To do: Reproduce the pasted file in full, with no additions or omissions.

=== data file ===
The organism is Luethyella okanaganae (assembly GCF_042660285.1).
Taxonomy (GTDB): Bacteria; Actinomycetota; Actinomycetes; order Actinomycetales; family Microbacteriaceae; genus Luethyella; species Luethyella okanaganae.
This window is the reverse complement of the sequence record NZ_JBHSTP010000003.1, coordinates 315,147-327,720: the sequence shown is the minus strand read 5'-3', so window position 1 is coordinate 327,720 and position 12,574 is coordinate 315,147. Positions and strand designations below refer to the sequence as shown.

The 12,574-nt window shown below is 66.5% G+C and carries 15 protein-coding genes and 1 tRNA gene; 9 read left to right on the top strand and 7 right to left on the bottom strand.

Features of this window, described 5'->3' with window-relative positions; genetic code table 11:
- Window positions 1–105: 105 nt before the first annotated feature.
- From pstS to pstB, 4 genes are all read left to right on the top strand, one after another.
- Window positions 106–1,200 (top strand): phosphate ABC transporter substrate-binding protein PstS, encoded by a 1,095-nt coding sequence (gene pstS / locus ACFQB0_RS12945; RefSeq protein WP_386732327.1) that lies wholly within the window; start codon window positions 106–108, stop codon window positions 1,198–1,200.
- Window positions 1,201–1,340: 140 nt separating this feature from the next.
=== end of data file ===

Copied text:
The organism is Luethyella okanaganae (assembly GCF_042660285.1).
Taxonomy (GTDB): Bacteria; Actinomycetota; Actinomycetes; order Actinomycetales; family Microbacteriaceae; genus Luethyella; species Luethyella okanaganae.
This window is the reverse complement of the sequence record NZ_JBHSTP010000003.1, coordinates 315,147-327,720: the sequence shown is the minus strand read 5'-3', so window position 1 is coordinate 327,720 and position 12,574 is coordinate 315,147. Positions and strand designations below refer to the sequence as shown.

The 12,574-nt window shown below is 66.5% G+C and carries 15 protein-coding genes and 1 tRNA gene; 9 read left to right on the top strand and 7 right to left on the bottom strand.

Features of this window, described 5'->3' with window-relative positions; genetic code table 11:
- Window positions 1–105: 105 nt before the first annotated feature.
- From pstS to pstB, 4 genes are all read left to right on the top strand, one after another.
- Window positions 106–1,200 (top strand): phosphate ABC transporter substrate-binding protein PstS, encoded by a 1,095-nt coding sequence (gene pstS / locus ACFQB0_RS12945; RefSeq protein WP_386732327.1) that lies wholly within the window; start codon window positions 106–108, stop codon window positions 1,198–1,200.
- Window positions 1,201–1,340: 140 nt separating this feature from the next.